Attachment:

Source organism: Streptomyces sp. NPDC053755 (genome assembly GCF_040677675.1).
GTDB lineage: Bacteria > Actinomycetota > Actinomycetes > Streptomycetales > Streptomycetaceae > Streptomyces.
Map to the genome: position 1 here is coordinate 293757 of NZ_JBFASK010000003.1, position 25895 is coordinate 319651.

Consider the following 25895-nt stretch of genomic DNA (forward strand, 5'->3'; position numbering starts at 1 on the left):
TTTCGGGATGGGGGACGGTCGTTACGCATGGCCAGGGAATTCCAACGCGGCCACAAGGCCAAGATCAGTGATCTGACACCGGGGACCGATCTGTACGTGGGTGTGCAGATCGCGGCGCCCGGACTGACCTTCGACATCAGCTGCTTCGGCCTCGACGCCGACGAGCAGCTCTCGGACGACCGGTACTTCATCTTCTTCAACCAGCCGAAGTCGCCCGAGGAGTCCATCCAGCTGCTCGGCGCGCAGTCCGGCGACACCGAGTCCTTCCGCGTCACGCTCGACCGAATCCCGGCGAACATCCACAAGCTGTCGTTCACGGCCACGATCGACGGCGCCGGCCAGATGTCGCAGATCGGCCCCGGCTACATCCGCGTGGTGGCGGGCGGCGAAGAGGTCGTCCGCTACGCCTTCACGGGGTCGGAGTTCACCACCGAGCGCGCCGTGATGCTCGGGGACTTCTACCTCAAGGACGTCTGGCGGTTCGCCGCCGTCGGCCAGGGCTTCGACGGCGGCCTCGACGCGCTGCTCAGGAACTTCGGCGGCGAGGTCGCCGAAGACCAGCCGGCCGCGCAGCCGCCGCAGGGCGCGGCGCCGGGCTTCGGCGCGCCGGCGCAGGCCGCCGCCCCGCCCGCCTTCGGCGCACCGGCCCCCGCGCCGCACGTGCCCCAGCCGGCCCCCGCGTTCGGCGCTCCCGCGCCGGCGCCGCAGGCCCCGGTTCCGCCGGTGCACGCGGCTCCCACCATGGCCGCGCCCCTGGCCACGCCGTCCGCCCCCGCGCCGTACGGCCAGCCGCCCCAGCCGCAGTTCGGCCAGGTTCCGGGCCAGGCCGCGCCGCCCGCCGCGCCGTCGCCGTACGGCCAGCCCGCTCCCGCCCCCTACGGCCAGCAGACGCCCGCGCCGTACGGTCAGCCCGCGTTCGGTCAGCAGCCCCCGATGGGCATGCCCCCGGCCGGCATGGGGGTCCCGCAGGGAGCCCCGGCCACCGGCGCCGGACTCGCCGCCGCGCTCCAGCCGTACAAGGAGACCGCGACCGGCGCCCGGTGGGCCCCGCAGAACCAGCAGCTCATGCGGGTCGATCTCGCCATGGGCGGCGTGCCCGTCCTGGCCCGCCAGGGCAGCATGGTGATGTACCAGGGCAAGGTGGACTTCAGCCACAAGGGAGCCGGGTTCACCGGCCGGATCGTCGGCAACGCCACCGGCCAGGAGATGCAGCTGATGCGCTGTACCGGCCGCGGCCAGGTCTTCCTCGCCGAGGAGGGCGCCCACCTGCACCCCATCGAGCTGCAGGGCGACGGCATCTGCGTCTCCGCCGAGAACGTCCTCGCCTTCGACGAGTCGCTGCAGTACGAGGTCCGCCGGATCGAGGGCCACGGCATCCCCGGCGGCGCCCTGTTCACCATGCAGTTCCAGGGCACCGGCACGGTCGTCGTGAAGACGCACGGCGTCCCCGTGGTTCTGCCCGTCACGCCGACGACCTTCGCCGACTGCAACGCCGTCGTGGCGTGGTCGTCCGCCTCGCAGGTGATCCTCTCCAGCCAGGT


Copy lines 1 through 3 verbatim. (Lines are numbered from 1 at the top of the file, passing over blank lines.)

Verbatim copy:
Source organism: Streptomyces sp. NPDC053755 (genome assembly GCF_040677675.1).
GTDB lineage: Bacteria > Actinomycetota > Actinomycetes > Streptomycetales > Streptomycetaceae > Streptomyces.
Map to the genome: position 1 here is coordinate 293757 of NZ_JBFASK010000003.1, position 25895 is coordinate 319651.